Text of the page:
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Typhoons, hurricanes, and tropical heats,
Inner Africa, Central America, China, Japan,
and all such topics interest us; but there are
no tales of risk and enterprise in which
we English, men, women, and children, old
and young, rich and poor, become interested
so completely, as in the tales that come
from the North Pole. We would rather hear
of travellers among the snow flakes and ice
floes than among cypress and myrtle; and
we have good reasons for our preference.
Snow and ice are emblems of the deeds
done in their clime. For three hundred years
the Arctic seas have now been visited by
European sailors; their narratives supply
some of the finest modern instances of human
energy and daring, bent on a noble
undertaking, and associated constantly with
kindness, generosity, and simple piety. The
history of Arctic enterprise is stainless as
the Arctic snows, clean to the core as an ice

There is no other solid piece of human
history so free from blot as this long and
continuous narrative; this famous tale of
Arctic navigation. It was first stimulated
by a love of lucre; there was faith in Polar
gold, and in a Polar passage to Cathay. But
the men who were sent out to serve desires
comparatively mean (not mean in themselves,
for commerce is a mighty teacher, in whose
school it is ordained that we shall have our
faculties matured), the men sent out for love
of gainwhen they came among those seas
and heard the crashing of the ice, and saw the
icy mountains piled upon each other, and
were brooded over by the Arctic night, and
were amazed at wonders in the heavens, the
mock suns and the flashings of aurora; they--
impressed with a new sense of human
weakness, floating as they were on shells (small
vessels of a hundred or two hundred tons)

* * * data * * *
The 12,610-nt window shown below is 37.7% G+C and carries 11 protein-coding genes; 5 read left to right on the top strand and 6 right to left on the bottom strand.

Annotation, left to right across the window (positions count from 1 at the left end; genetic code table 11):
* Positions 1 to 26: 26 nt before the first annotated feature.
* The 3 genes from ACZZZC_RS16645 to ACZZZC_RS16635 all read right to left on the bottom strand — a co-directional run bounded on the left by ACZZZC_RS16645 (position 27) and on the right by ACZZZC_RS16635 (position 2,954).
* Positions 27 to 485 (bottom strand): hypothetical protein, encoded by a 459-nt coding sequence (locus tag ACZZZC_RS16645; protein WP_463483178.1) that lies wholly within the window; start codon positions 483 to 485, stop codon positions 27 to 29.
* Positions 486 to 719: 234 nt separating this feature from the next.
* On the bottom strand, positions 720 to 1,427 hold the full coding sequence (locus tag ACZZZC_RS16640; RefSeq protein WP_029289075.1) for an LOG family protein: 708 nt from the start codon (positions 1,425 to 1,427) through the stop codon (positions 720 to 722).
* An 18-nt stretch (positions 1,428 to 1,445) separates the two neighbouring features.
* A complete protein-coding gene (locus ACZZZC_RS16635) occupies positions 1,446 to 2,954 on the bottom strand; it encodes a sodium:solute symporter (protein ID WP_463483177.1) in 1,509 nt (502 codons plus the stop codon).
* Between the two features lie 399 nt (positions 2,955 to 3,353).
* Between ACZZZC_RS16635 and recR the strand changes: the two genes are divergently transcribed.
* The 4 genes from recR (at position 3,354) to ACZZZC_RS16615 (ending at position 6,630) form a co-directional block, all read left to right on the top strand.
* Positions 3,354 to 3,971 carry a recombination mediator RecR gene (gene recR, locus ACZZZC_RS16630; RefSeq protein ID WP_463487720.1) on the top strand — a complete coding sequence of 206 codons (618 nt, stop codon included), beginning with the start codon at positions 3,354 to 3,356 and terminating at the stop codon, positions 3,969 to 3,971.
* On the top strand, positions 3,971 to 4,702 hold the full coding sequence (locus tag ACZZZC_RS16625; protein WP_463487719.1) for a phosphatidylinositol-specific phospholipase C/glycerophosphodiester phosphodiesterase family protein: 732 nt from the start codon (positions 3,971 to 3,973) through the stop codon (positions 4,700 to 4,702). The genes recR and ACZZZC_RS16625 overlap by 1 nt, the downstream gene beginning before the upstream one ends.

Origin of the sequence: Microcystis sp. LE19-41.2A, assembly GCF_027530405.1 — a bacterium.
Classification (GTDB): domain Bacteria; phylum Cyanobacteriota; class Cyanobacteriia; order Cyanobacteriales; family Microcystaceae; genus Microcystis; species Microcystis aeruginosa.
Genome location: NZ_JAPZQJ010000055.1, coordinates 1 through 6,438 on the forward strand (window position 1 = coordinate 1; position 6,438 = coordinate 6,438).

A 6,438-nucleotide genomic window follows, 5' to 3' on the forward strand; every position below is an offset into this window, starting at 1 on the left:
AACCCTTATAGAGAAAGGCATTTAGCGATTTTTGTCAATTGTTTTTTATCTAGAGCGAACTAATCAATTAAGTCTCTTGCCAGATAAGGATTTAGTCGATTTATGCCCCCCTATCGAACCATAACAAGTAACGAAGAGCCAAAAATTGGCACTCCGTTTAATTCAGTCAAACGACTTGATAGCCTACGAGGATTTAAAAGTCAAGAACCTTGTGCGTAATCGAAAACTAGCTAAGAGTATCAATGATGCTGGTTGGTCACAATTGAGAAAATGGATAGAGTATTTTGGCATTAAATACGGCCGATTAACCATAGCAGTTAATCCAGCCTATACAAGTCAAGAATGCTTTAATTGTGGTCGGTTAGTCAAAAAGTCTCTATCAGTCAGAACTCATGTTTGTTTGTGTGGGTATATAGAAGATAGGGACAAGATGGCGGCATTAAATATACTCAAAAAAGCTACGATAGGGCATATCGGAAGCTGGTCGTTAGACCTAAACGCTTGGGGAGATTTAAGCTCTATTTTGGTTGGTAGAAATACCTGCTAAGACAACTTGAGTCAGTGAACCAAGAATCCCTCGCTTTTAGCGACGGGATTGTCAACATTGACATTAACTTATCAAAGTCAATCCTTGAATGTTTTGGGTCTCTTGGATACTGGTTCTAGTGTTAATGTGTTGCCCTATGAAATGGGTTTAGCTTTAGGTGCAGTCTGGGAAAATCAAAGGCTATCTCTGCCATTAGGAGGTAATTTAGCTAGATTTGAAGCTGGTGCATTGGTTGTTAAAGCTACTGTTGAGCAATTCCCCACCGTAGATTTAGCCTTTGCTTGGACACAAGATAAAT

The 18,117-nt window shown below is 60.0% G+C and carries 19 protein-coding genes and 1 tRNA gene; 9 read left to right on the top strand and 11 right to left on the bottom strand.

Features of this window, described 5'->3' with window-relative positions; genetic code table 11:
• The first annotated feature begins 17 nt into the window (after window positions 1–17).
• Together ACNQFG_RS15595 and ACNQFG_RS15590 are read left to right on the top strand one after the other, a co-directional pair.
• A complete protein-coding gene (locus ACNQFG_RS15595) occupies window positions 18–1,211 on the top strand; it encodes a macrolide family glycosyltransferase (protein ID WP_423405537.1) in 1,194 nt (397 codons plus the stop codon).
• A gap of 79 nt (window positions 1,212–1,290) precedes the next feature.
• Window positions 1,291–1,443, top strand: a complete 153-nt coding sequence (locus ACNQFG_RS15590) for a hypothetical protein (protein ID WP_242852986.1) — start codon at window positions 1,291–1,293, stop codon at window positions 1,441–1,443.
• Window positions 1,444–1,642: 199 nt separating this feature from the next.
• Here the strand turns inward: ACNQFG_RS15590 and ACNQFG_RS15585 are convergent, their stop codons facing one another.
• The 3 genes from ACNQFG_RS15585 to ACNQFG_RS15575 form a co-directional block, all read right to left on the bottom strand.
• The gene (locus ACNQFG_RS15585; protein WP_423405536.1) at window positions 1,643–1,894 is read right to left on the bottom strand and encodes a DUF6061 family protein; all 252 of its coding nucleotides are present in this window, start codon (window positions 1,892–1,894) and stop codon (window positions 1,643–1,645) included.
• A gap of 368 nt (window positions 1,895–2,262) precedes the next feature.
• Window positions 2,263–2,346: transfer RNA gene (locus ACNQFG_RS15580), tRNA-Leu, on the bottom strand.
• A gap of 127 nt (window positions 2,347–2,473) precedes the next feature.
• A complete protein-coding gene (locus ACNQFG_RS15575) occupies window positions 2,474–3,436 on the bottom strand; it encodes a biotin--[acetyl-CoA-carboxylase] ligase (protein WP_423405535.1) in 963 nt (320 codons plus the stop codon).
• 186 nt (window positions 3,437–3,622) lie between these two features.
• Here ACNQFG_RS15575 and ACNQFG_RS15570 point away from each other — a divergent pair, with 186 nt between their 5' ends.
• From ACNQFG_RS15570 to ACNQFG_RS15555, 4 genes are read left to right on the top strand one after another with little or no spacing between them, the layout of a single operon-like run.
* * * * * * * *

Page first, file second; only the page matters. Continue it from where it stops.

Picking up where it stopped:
away from home and from all neighbourhood
with other men -- poured out their kindliness
to one another, aided each other in
endurance of all hardship, and in patient manful
effort to surmount all difficulty. They too,
admonished by the works and wonders which
they saw, remembered Who watched over
them in their distresses. Afterwards, when
the dreams of gold and of a short way to
the East had been dispelled, the enterprise
of Arctic navigators was continued and
directed by a higher motive; — a desire to
increase human knowledge, to help forward our
race by heightening and widening our sense
of the Divine wisdom. Lastly, there has
been added to this, a strong motive of human
sympathy; and the energies of many countries
(quarrelling among themselves on other soil)
have been devoted heartily and simultaneously
to the peril of penetrating unexplored parts,
and of searching all the most inaccessible
regions of the Pole, for the survivors, or
at least traces, of an expedition that has
disappeared among its snows. Thus men
who are elsewhere enemies and rivals hold
Arctic ground-- which has been consecrated
by three centuries of heroism-- to be sacred to
the noblest spirit of humanity. Once, long
ago, an Italian or a Spaniard did indeed
pollute all the associations proper to the place
with a design of capturing the Esquimaux
for slavery; and there has been mutiny as far
north as Davis Straits-- never further to the
north we think-- and even that mutiny
resulted in an act of heroism.

While, everywhere else, intercourse with
ships has demoralised, more or less,
untutored tribes dwelling on sea coasts, the
Esquimaux that see only our northern
navigators have learned no new crimes. They
are a quiet amiable race; on amiable
terms with visitors whose manners are
invariably kind. When they see many new
and attractive things lying about strange
boats that come on rare occasions, they are
not strong enough to resist always the desire
to possess some of them; but a good-humoured
watch is kept upon their fingers,
their attempts at theft are frustrated in a
pleasant way, but not resented. The only
blood shed by our Europeans at the Pole has
been the blood of animals, honestly killed to
supply a real and pressing want of fresh
provisions. Men from among us who have died
there, have all died in the performance of an
arduous duty, have died a death of heroes;
upon which the mind dwells with a more
tranquil satisfaction than upon the death met
by a lower class of heroes on the battle field.
They have left their memories to be preserved
in records that will stir men's hearts in
generation after generation, and from which the